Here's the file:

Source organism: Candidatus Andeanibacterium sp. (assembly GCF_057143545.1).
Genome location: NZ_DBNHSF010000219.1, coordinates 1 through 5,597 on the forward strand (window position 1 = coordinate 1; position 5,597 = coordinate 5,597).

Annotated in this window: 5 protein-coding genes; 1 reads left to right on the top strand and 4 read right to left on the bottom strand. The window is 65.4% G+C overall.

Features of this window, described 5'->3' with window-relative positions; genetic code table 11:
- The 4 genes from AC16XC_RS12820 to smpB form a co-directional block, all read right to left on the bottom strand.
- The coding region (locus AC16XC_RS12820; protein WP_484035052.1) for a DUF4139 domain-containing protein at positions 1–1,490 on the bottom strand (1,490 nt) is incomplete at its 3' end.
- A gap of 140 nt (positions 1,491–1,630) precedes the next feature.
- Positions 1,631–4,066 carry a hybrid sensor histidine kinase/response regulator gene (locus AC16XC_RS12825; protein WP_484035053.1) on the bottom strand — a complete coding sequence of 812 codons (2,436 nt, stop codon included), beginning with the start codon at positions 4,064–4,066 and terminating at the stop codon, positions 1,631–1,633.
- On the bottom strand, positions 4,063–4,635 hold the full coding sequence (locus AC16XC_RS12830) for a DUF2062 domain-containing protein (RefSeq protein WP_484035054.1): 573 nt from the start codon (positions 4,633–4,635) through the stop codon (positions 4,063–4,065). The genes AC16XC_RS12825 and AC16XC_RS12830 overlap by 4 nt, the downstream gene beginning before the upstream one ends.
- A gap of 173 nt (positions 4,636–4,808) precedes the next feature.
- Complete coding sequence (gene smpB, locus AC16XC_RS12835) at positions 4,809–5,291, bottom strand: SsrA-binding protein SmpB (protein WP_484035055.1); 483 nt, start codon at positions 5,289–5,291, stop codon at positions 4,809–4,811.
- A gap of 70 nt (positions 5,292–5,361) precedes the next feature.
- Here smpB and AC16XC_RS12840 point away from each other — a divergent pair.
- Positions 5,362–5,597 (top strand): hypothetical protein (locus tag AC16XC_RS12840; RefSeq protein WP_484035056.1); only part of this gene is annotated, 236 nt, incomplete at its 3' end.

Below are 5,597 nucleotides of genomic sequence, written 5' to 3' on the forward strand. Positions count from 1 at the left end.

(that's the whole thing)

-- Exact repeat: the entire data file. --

Source organism: Candidatus Andeanibacterium sp. (assembly GCF_057143545.1).
Genome location: NZ_DBNHSF010000219.1, coordinates 1 through 5,597 on the forward strand (window position 1 = coordinate 1; position 5,597 = coordinate 5,597).

Annotated in this window: 5 protein-coding genes; 1 reads left to right on the top strand and 4 read right to left on the bottom strand. The window is 65.4% G+C overall.

Features of this window, described 5'->3' with window-relative positions; genetic code table 11:
- The 4 genes from AC16XC_RS12820 to smpB form a co-directional block, all read right to left on the bottom strand.
- The coding region (locus AC16XC_RS12820; protein WP_484035052.1) for a DUF4139 domain-containing protein at positions 1–1,490 on the bottom strand (1,490 nt) is incomplete at its 3' end.
- A gap of 140 nt (positions 1,491–1,630) precedes the next feature.
- Positions 1,631–4,066 carry a hybrid sensor histidine kinase/response regulator gene (locus AC16XC_RS12825; protein WP_484035053.1) on the bottom strand — a complete coding sequence of 812 codons (2,436 nt, stop codon included), beginning with the start codon at positions 4,064–4,066 and terminating at the stop codon, positions 1,631–1,633.
- On the bottom strand, positions 4,063–4,635 hold the full coding sequence (locus AC16XC_RS12830) for a DUF2062 domain-containing protein (RefSeq protein WP_484035054.1): 573 nt from the start codon (positions 4,633–4,635) through the stop codon (positions 4,063–4,065). The genes AC16XC_RS12825 and AC16XC_RS12830 overlap by 4 nt, the downstream gene beginning before the upstream one ends.
- A gap of 173 nt (positions 4,636–4,808) precedes the next feature.
- Complete coding sequence (gene smpB, locus AC16XC_RS12835) at positions 4,809–5,291, bottom strand: SsrA-binding protein SmpB (protein WP_484035055.1); 483 nt, start codon at positions 5,289–5,291, stop codon at positions 4,809–4,811.
- A gap of 70 nt (positions 5,292–5,361) precedes the next feature.
- Here smpB and AC16XC_RS12840 point away from each other — a divergent pair.
- Positions 5,362–5,597 (top strand): hypothetical protein (locus tag AC16XC_RS12840; RefSeq protein WP_484035056.1); only part of this gene is annotated, 236 nt, incomplete at its 3' end.

Below are 5,597 nucleotides of genomic sequence, written 5' to 3' on the forward strand. Positions count from 1 at the left end.